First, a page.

Sure, the law may often be on the side of the employer. In 2013, the first case in the U.S. was brought before the courts of secret GPS monitoring. An employer suspected an employee was submitting false time reports and returning home from extended business trips earlier than his time sheets showed. The employer secretly attached a GPS unit to the employee’s vehicle. The employer’s suspicions were confirmed when they found the work car was frequently parked at the house of his secretary. The secret monitoring cost the employee his job and his marriage. He wasn’t happy with his termination so he took a legal route, but the final court of appeals decision said that using a tracking device to confirm suspicions was reasonable. I am not sure if he tried a similar process to save his marriage.
While I don’t necessarily agree on the ethics of the secret attachment of a GPS monitoring device, I certainly agree with the ethics of monitoring activity within your business and allowing all staff to be fully aware that monitoring is in place.
Seeking only the truth
Over more than 28 years of creating and running IT businesses, I have had a range of monitoring activities in place and, fortunately, I have only had to confront two employees as a result of inappropriate activity. In neither example was random inspection of information the way that an employee was caught. In both examples, there were other indicators that something was amiss. Without monitoring in place, I would have had a nagging feeling that something was wrong — but I would have had zero proof. With monitoring in place, I could inspect data and see exactly what was occurring. In one example, I was concerned about the productivity from one of our technicians. He always seemed busy but the output wasn’t there. After viewing Internet logs, it was obvious that he was visiting sites that I would be embarrassed to show my mates at the pub. When presented with the information, he resigned immediately. The other example involved an alarming drop in profits from one site. Further investigation showed some anomalies, and when video footage was presented to an employee of cash disappearing, the initial story soon changed as the lies collapsed like a house of cards.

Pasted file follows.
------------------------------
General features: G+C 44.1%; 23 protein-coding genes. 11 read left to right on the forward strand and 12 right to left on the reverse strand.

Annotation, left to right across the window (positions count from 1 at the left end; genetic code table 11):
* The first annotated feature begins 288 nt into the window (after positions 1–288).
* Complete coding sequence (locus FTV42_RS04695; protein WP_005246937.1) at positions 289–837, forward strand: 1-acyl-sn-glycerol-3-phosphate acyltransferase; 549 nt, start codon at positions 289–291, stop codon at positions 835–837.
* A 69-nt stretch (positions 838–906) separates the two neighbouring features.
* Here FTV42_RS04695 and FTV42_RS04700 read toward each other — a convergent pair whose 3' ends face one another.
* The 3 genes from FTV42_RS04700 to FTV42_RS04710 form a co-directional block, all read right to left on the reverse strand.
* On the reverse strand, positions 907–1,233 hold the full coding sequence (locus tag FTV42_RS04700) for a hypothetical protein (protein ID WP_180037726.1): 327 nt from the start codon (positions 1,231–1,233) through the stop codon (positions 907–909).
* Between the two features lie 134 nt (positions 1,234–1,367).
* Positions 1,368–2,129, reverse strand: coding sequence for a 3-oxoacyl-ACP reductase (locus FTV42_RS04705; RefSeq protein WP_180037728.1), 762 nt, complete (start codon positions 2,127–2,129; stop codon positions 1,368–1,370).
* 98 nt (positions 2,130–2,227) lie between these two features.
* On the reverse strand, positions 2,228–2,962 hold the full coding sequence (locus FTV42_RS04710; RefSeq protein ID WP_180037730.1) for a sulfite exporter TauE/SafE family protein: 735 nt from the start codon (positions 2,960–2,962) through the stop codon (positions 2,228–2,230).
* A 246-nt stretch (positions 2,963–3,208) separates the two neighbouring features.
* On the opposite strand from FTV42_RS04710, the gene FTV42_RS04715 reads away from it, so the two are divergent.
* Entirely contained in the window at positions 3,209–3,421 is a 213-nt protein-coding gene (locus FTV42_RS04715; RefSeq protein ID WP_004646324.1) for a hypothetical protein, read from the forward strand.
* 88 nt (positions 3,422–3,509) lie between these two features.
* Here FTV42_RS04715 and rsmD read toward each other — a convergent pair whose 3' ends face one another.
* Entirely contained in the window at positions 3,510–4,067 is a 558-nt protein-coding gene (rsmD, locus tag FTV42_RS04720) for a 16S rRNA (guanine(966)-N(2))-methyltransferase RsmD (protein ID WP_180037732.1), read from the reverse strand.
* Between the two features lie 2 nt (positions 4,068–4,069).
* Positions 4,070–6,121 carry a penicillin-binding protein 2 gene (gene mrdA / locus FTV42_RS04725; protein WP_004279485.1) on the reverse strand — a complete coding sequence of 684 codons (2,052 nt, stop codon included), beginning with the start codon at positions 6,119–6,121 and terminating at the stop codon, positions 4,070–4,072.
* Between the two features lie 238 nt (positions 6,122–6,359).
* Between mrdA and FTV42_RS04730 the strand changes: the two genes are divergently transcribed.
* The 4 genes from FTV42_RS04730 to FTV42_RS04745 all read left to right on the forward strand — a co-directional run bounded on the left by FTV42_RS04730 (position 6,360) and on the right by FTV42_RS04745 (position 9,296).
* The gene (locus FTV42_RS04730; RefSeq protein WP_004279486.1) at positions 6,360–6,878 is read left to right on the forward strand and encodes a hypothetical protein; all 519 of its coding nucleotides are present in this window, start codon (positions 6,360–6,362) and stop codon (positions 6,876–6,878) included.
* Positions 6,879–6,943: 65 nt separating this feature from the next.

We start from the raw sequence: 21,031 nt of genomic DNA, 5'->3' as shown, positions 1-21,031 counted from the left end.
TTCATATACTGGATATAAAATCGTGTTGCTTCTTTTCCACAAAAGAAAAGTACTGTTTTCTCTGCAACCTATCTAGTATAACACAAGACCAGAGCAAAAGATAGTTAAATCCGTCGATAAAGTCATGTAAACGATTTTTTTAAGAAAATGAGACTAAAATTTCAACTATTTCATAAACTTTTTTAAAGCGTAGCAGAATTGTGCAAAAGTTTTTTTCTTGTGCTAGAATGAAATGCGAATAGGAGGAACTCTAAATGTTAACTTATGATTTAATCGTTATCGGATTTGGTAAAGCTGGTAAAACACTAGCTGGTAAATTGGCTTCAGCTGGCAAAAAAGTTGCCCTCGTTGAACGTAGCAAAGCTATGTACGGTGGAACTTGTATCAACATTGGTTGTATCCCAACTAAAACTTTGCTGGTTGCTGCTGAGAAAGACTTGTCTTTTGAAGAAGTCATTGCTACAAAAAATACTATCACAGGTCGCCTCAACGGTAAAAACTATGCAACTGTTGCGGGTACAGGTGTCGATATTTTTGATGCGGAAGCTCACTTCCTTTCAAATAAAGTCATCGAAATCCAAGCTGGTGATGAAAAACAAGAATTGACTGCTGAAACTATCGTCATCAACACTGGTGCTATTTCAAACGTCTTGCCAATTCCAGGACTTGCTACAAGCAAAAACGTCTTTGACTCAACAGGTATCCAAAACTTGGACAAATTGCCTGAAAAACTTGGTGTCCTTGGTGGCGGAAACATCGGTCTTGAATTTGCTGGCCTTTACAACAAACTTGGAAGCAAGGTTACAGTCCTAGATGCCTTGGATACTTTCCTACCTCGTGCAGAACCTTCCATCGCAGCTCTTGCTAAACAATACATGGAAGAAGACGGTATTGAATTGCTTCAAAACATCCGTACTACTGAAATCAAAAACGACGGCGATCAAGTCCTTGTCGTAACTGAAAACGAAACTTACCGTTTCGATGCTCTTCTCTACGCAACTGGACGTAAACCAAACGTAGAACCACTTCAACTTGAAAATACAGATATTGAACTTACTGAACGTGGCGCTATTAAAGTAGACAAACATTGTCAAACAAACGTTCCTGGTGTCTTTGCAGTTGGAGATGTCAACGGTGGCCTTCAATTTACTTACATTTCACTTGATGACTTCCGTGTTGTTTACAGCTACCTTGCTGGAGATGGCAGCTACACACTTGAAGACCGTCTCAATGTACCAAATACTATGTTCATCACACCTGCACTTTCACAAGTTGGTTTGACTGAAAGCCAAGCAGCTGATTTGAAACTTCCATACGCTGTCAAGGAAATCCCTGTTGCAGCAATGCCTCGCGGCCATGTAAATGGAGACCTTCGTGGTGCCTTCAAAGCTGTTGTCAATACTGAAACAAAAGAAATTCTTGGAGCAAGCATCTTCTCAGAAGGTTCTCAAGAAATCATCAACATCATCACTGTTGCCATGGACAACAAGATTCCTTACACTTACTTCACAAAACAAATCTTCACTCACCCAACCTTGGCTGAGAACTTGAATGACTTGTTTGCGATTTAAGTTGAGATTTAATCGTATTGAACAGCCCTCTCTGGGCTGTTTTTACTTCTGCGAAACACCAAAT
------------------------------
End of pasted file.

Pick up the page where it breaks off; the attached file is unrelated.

It may sound like I am one of those aforementioned cigar-smoking bosses, but we have also used video footage to protect an employee when an absent-minded customer was certain they left a mobile phone behind after visiting one of our sites. We were able to show the customer they left the store with the phone in their hand.
I am certainly a subscriber to the theory that if you are not doing anything wrong, there is nothing to worry about. I realize that Edward Snowden didn’t exactly subscribe to the same theory, but we are talking about a significantly lower level of surveillance in the workplace compared to the level that Snowden exposed.
As always, communication is king. Let people know what you are doing and why, and you are most of the way there.
Photo credit: Pixabay